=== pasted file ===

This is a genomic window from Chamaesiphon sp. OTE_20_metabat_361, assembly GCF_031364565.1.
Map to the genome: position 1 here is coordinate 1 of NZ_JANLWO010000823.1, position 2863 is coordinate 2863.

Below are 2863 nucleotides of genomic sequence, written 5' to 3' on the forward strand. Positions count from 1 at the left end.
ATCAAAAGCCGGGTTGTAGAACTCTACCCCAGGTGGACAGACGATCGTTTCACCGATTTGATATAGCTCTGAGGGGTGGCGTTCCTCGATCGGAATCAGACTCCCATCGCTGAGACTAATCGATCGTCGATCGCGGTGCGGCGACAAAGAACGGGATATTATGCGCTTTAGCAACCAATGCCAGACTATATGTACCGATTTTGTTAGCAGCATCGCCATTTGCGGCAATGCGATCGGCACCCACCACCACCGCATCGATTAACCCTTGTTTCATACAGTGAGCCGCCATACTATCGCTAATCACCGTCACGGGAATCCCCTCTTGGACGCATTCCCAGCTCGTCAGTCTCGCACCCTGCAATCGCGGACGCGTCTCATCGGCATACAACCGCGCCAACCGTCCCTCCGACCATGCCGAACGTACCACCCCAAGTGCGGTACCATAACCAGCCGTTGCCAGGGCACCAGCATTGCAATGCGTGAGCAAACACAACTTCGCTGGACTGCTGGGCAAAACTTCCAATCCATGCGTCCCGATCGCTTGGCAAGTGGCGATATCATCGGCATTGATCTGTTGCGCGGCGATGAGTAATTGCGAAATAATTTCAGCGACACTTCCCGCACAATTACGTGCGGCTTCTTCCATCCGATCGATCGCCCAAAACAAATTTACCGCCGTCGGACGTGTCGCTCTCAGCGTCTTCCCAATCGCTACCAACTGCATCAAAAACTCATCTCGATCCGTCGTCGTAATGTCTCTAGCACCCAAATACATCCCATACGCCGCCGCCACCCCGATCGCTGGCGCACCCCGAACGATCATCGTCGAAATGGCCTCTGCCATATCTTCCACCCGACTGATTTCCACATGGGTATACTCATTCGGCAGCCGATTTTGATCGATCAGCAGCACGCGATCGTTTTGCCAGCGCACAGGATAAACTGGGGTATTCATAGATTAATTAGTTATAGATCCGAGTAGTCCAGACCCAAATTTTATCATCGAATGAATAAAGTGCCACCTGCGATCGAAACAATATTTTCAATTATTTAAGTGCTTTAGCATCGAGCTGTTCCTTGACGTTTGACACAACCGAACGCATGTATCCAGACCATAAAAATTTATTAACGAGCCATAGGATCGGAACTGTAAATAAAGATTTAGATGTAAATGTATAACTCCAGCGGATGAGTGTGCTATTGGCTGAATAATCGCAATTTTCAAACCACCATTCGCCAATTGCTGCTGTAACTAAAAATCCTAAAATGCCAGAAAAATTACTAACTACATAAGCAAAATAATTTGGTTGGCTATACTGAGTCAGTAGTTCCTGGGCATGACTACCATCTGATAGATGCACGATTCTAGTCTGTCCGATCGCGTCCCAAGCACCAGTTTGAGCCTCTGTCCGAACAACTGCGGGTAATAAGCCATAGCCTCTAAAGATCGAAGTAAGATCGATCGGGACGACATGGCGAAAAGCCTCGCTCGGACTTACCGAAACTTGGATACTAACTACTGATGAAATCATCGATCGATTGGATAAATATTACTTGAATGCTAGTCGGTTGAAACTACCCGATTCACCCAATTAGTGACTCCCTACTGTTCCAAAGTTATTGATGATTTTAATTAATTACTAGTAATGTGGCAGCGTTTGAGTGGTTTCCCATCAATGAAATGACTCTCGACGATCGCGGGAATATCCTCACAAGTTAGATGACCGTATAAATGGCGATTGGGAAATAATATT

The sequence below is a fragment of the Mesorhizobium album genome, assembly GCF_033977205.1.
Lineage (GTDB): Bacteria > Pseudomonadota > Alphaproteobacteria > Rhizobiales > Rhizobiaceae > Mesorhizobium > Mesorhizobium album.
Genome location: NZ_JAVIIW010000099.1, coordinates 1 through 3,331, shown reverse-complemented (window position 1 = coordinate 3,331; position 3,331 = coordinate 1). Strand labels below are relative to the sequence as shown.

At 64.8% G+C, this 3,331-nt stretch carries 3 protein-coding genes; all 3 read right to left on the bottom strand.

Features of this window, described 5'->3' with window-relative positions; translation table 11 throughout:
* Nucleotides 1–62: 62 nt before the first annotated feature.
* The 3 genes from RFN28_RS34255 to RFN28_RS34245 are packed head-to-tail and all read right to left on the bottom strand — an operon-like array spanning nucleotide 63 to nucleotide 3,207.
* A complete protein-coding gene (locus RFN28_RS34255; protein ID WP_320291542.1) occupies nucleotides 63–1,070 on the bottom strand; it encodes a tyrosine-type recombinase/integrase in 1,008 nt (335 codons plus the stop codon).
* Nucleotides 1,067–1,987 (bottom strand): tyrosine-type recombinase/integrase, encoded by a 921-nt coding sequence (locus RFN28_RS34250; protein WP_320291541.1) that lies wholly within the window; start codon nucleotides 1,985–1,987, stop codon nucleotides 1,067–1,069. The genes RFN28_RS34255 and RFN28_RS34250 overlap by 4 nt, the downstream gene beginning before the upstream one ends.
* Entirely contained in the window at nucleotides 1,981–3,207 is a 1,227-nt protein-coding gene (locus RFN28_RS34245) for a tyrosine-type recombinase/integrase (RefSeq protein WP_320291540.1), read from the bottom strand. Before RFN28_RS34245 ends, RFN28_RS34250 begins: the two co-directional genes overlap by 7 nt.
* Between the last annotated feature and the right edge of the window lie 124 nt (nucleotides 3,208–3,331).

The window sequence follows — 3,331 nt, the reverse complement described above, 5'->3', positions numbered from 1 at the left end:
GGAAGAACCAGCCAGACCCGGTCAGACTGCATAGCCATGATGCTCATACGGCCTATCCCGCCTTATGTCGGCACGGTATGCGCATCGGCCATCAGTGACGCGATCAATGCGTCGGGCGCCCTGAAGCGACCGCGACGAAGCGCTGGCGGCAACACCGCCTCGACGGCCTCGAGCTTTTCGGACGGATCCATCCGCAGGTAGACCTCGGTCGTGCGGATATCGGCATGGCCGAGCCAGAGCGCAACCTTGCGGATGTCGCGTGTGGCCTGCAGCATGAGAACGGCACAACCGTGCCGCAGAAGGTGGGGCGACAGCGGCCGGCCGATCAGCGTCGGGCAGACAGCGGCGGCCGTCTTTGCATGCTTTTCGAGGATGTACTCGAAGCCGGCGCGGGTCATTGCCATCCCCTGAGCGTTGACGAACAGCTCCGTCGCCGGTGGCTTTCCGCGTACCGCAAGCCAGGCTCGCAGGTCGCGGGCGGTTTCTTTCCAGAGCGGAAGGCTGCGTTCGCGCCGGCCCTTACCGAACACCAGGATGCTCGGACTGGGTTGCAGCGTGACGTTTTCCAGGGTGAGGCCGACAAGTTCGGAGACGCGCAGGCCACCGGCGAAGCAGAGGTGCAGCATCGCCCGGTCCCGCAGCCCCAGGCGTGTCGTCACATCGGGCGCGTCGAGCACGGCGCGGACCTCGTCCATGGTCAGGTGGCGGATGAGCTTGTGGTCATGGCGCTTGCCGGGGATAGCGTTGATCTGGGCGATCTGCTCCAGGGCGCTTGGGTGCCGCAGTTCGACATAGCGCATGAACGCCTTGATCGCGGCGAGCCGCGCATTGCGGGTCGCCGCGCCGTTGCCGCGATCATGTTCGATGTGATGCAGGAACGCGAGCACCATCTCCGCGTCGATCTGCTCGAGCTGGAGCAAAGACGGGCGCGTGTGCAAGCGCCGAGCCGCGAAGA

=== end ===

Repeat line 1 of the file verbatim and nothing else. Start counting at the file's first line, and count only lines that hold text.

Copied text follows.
This is a genomic window from Chamaesiphon sp. OTE_20_metabat_361, assembly GCF_031364565.1.